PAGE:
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Three breaks mid-contract price rise promise

Three changes its pay monthly terms and conditions to allow price increases every May in accordance with inflation

UK mobile network Three has gone back on its mid-contract price rise promise. The pledge, which was originally made last January on the Three UK blog in response to new Ofcom guidelines to prevent broadband, phone and mobile providers from increasing their prices during their original contract period, promised customers that the “fixed monthly recurring fee from Three will not go up in the minimum term of your contract.” 

This mirrored Three’s then terms and conditions policy, which stated that “the Monthly Charge for your Package is fixed for the Minimum Term of your agreement” for customers who joined or upgraded their contract before 29th May 2015. However, Three has since updated its terms and conditions for pay monthly customers, and anyone who joined or upgraded their handset on or after 29th May 2015 will now be subject to potential price hikes. It reads as follows:

“Each May, your Monthly Charge will increase by an amount up to the January RPI rate (published each February), unless you’re on a SIM plan, in which case your Monthly Charge will remain the same. If the January RPI rate is negative, there will be no change to your Monthly Charge in the relevant year.”

That means that over the course of a new 24 month contract, customers could potentially be subject to two price hikes depending on when they signed up – which is quite different to its original promise in 2014.

Speaking to Expert Reviews, a spokesperson from Three UK said, “We know mid-contract price increases are frustrating but as they are still common practice and we operate in one of the most competitive mobile markets in the world, we have reviewed our approach.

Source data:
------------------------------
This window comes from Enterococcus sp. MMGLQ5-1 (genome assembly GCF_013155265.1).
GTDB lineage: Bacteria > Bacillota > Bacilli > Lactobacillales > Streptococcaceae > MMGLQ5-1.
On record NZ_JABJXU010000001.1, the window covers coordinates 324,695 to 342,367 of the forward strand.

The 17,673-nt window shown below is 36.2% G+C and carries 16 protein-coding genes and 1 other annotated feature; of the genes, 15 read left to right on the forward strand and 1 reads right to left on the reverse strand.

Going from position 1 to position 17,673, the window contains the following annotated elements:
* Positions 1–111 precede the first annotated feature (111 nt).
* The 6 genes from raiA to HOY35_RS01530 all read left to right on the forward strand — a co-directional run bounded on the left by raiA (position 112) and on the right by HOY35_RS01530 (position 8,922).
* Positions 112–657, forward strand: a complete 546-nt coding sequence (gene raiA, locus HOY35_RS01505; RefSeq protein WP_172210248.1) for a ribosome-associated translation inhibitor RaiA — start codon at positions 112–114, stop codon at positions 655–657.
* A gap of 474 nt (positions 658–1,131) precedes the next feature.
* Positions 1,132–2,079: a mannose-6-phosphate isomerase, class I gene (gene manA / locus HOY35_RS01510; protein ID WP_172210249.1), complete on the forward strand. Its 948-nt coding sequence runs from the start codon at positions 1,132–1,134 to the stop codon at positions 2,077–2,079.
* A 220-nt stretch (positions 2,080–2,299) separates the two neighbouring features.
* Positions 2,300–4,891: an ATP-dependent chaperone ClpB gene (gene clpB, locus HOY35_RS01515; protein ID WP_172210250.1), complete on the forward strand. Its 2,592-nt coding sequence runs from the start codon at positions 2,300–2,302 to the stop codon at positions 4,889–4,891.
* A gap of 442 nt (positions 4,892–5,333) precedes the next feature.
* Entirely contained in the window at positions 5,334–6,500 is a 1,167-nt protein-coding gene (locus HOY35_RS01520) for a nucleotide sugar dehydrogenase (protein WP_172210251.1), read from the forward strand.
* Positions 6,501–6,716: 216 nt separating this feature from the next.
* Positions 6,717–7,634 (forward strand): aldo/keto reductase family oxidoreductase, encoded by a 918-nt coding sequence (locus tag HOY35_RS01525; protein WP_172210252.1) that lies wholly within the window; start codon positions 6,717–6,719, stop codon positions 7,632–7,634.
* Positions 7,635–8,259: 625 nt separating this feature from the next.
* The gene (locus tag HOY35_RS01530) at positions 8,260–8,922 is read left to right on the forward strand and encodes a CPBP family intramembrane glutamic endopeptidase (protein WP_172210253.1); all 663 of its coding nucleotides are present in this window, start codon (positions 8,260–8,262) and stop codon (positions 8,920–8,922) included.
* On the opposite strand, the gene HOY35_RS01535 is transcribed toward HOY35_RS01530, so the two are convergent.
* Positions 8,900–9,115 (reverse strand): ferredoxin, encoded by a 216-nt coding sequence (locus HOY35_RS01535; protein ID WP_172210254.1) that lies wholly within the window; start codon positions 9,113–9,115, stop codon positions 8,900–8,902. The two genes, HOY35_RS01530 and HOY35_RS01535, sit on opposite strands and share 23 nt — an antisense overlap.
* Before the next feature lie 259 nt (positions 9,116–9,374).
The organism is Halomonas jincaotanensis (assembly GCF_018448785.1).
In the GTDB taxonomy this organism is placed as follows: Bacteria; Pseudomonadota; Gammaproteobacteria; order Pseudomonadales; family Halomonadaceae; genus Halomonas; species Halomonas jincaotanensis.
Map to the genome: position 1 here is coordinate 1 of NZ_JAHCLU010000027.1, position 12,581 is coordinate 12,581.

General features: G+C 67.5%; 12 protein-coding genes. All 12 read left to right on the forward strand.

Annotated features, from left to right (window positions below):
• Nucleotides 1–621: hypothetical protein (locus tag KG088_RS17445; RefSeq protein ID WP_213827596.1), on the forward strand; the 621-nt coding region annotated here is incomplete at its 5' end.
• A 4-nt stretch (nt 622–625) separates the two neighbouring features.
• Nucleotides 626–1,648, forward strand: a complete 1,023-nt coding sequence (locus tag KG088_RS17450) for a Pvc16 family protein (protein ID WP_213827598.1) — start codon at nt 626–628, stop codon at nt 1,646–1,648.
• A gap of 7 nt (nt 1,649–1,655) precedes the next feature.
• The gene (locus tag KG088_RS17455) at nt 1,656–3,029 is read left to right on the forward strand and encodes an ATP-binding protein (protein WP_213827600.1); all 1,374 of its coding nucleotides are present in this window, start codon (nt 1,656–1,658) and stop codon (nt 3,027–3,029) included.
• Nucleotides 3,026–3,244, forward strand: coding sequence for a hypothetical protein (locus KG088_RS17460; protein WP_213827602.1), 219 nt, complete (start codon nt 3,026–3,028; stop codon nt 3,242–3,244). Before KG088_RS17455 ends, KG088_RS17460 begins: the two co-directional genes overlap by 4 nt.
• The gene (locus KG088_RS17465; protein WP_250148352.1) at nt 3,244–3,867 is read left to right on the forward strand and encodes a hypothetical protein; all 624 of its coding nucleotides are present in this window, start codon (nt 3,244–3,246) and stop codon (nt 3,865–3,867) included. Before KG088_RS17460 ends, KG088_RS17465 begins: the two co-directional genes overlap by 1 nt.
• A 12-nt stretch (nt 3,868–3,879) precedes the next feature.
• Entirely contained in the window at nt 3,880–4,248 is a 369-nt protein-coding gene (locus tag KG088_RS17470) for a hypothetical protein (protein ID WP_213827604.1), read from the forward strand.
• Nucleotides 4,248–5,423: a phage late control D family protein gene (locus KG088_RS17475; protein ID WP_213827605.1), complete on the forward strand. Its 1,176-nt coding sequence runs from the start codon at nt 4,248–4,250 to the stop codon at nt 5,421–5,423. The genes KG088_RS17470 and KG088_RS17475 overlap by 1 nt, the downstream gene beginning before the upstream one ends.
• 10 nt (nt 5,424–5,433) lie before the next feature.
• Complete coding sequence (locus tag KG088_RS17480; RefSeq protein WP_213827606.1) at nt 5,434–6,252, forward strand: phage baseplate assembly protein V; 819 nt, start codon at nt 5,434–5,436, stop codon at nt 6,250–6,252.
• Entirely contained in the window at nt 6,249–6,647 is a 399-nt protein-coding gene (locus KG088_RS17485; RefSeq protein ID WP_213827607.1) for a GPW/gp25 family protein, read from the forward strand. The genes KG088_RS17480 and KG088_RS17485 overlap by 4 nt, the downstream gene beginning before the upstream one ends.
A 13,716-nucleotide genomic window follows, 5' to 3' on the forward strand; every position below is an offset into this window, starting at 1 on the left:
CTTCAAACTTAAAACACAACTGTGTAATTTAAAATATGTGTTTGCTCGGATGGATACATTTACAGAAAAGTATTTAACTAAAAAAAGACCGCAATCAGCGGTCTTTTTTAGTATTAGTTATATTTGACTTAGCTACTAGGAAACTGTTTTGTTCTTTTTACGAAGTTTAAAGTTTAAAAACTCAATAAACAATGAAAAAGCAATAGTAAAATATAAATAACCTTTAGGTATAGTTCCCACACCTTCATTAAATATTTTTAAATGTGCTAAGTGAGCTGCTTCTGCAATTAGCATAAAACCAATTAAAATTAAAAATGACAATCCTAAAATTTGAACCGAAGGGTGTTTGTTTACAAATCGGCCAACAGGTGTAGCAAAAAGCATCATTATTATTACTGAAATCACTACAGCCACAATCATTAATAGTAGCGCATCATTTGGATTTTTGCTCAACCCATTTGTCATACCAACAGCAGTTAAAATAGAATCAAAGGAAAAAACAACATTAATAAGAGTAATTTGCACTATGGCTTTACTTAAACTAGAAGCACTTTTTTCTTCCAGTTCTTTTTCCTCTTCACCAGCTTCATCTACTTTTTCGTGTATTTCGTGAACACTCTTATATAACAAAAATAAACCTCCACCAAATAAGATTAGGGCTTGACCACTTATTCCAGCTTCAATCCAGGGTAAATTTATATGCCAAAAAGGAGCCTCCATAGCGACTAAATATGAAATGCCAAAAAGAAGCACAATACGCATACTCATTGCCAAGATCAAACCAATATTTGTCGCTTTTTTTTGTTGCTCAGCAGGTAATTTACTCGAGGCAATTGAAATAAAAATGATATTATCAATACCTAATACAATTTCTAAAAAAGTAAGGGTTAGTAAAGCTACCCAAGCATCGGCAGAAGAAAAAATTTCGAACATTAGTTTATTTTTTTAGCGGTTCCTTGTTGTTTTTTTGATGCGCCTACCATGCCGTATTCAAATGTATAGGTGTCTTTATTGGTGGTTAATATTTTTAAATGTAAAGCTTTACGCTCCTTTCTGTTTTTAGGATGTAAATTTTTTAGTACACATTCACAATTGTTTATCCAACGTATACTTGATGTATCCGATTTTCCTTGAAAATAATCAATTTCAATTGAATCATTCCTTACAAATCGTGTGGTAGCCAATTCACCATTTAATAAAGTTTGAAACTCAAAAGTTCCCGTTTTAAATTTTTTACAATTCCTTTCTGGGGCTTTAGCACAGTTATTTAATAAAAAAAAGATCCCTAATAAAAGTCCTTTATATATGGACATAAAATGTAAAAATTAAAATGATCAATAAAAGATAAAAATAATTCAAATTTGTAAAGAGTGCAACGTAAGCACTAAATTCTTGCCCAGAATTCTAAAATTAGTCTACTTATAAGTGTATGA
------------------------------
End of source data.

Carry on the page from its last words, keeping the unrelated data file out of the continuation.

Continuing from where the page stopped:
“In the present market, we feel re-introducing mid-contract price increases for new contracts signed on or after 29 May is the best way of maintaining investment in our award winning network and of offering benefits which customers really value, like 4G and roaming at no extra cost in 18 countries. We will ensure everyone who enters into a contract with us understands fully how and when the cost of their contract will change.”

This brings Three in line with most other UK mobile networks, including Vodafone, O2 and EE, which all state that contracts will be subject to yearly price increases. Meanwhile, Tesco Mobile has re-iterated its promise to keep contracts fixed for the duration of a customer’s contract. 

“As a network we believe customers should never have to face unexpected costs,” a Tesco Mobile spokesperson told Expert Reviews. “Our Tariff Promise is a commitment never to raise core tariff prices mid-contract, and we’ve offered this for the last three years. There is no reason for a network to break its pledge to customers and we intend to continue honouring our promise.”

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